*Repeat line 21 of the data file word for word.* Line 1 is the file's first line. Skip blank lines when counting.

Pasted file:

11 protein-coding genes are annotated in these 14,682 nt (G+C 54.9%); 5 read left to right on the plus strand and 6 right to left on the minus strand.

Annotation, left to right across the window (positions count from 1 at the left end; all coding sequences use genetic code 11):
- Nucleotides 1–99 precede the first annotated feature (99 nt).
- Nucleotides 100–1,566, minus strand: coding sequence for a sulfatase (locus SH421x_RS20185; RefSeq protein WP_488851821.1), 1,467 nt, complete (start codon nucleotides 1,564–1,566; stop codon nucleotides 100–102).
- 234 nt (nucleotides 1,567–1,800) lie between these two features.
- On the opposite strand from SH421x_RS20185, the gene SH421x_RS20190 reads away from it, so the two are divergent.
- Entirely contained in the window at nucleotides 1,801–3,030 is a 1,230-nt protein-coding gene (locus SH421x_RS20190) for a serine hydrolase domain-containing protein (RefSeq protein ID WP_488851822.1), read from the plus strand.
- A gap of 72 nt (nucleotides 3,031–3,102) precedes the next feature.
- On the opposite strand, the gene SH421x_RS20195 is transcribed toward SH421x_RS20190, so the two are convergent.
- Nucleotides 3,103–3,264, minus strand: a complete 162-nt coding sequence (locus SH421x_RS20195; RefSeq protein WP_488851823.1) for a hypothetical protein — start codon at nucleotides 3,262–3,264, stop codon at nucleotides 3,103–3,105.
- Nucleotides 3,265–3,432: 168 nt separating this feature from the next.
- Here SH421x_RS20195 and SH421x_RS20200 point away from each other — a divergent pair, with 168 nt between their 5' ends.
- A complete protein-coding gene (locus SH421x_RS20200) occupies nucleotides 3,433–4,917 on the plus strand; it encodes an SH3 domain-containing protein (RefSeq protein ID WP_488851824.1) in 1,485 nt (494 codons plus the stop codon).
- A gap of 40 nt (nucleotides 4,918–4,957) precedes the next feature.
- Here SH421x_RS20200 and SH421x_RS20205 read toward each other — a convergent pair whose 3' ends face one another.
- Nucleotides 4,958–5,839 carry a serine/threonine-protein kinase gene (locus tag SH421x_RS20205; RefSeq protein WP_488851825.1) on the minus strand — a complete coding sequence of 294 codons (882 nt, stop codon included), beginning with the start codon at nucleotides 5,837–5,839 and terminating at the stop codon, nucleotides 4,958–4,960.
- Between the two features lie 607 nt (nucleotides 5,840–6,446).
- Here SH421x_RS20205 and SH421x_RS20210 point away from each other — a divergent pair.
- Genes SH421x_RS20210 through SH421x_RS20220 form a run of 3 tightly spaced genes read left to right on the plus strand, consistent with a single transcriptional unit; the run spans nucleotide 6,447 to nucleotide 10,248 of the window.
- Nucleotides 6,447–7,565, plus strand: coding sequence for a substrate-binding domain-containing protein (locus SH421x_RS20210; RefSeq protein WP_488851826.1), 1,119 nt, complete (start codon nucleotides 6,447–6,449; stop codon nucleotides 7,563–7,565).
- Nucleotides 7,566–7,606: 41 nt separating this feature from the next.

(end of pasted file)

- Nucleotides 7,566–7,606: 41 nt separating this feature from the next.